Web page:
The brain path is starting to erode, and pave itself in a different direction.

Gratitude

I have a dear friend who started something she calls, The Gratitude Movement. Every day, her mantra is, “What are you grateful for?” I have a sticker from her that says this very thing, and I have it stuck to the back of my laptop screen so people who see me working, see that sticker, and hopefully it sparks a grateful thought.

Today, I am grateful for the following:

Mrs. D, from Mrs. D Goes Without, a phenomenal, funny and extremely helpful blogger, did me the wonderful honor and service of posting a link to my blog on her website, with many other amazing sober bloggers, so that I may share in the joy of this community, receive support, and give support back. I am grateful for all of these things, but mostly for the generosity of someone else to share in their success by putting their name behind mine, so to speak. What a compliment, and what a gift. But also a responsibility, that I take very seriously. I am also grateful for the accountability this brings, which is so important. You just can’t do this alone.

I am grateful to MrsMac for following my blog, and I look forward to checking hers out as well, shortly.

I am grateful for this business trip, to be lying in a quiet hotel room, sipping on Pellegrino in a champagne bucket, under lovely white hotel bedding, instead of at the ale house taproom that was where the dinner was scheduled. I’m just not ready for that type of social setting yet. I walked by a ton of bars on my way back to the hotel, and the smells and sights and sounds were all to comfortable and familiar. Besides, I was with the group all day, shared two other meals, and worked/socialized my brain out over coffee and carbs. Instead of meeting up for happy hour, I hit the gym and crushed an hour workout, then retreated to my room for one of my favorite things in the world: room service. It didn’t disappoint.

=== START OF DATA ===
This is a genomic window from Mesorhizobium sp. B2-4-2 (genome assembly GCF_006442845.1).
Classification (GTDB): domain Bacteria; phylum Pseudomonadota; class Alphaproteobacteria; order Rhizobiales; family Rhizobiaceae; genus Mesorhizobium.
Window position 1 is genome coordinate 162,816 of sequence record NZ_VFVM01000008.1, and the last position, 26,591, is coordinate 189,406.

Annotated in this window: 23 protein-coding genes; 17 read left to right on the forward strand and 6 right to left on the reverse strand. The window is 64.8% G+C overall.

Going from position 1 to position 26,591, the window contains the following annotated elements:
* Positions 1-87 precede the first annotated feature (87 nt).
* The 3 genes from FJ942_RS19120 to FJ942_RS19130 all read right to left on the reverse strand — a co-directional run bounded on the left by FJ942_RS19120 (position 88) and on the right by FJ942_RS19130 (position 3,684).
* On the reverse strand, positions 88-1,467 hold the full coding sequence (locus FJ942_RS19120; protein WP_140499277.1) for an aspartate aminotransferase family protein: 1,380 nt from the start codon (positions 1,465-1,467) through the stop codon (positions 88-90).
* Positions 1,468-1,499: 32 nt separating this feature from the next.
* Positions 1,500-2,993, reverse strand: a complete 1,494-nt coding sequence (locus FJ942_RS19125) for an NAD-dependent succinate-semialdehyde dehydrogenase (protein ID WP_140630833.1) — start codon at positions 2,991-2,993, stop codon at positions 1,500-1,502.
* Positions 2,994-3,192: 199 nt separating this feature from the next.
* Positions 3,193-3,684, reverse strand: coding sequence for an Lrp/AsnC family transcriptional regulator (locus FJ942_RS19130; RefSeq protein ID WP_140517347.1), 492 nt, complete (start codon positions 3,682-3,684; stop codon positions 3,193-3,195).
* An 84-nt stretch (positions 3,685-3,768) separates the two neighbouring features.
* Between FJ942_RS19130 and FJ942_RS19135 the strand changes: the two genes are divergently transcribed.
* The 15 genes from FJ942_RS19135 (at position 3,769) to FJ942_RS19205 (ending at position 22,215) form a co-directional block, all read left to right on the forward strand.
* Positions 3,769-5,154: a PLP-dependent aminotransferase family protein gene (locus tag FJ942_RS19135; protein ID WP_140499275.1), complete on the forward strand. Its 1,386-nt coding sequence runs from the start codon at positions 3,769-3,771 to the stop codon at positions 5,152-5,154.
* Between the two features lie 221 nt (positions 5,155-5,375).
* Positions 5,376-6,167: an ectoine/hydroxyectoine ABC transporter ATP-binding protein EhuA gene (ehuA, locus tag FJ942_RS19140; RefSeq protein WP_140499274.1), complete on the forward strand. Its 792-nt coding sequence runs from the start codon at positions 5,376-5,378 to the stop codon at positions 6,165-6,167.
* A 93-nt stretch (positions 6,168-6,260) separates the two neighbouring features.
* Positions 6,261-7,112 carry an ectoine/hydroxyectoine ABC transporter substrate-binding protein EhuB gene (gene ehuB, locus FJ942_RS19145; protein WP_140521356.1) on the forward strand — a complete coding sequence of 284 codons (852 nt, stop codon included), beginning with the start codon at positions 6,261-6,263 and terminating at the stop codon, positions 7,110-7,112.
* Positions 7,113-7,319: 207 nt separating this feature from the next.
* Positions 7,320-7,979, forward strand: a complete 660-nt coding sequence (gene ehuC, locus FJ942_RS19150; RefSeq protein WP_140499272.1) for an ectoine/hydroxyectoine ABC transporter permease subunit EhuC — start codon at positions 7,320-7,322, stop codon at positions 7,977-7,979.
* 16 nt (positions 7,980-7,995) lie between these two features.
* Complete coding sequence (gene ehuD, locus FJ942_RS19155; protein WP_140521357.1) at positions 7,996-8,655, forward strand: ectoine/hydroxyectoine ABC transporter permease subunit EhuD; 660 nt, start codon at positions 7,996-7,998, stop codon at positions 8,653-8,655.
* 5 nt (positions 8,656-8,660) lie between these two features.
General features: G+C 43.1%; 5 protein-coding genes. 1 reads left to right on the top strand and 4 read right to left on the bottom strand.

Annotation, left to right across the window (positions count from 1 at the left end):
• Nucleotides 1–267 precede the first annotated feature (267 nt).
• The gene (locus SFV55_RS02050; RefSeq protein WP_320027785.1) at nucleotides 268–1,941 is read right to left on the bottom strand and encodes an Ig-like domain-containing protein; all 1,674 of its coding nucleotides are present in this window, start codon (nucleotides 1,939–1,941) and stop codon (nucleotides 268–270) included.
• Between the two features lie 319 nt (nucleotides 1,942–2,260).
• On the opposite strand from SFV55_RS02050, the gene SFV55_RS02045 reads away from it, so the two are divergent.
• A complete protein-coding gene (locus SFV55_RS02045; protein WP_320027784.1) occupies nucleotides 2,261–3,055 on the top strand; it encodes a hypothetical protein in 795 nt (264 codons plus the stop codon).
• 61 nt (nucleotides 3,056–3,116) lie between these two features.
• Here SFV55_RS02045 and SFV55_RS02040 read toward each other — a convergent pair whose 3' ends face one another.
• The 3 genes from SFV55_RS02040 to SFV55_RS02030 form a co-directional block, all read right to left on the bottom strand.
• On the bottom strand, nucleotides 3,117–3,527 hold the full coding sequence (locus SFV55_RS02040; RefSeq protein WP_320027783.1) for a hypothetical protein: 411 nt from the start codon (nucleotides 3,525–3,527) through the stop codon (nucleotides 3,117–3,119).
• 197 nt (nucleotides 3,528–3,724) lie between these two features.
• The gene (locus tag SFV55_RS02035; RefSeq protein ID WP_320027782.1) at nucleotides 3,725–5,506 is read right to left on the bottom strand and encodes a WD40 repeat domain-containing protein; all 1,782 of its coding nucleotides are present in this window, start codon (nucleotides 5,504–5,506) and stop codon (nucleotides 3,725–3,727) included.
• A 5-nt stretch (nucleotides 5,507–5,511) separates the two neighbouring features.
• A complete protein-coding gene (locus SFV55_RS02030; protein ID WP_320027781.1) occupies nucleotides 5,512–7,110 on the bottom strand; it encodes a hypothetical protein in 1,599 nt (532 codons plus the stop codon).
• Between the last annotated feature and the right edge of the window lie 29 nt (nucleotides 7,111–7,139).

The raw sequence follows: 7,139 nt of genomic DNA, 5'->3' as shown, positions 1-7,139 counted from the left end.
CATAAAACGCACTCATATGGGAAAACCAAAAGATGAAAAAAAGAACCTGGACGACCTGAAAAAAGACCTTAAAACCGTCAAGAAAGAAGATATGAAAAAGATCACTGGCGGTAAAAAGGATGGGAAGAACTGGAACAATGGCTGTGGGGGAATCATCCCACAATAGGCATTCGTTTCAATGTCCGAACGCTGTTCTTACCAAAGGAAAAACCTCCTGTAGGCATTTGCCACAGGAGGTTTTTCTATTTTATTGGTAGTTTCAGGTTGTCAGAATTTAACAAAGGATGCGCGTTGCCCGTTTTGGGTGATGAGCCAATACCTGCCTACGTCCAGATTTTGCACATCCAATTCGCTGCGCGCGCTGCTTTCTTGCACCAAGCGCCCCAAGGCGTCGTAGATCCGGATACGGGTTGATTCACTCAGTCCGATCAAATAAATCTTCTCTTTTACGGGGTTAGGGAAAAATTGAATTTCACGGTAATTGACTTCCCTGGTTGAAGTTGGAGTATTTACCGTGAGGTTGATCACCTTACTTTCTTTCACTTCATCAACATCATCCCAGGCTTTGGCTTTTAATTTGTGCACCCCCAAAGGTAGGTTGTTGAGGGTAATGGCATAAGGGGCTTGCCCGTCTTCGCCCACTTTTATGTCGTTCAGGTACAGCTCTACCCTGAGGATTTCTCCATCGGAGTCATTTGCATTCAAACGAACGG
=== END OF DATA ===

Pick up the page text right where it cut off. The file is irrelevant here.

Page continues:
I am grateful to our LGBTQ community who bring so much intellect, diversity, joy, color, culture, art, love, and life to this world. My sorrow is deep, for their families, friends, the LGBT community, and really, the human race. It’s times like these that I get waves of despair and doubt, and wonder what I was thinking, bringing children into such a cold, cruel world.

I am grateful for my dear friend who reminded me that our children are the ones that can and will make a difference. That the world needs more people like them. Like us.

I am grateful for my children, and the hope they bring. I am grateful for their loving father who takes such thoughtful, playful, and protective care of them, both in my presence and absence, without batting an eyelash.

I am grateful for rest this evening, the upcoming good night’s sleep, and a bright early morning, fresh, awake, alive and hopeful.

On business travel

If you’ve read my previous posts, you know that I had my drinking revelation really hit home on my last business trip. Well, just over 3 weeks from that date, here I am on a plane for yet another business trip. Will this be a challenge? I’m not sure yet. The dinner tomorrow is at a tap-room, of all things. I may beg out. Again, I’m not sure yet. But here are some differences that occurred today, vs. a standard day of travel for me.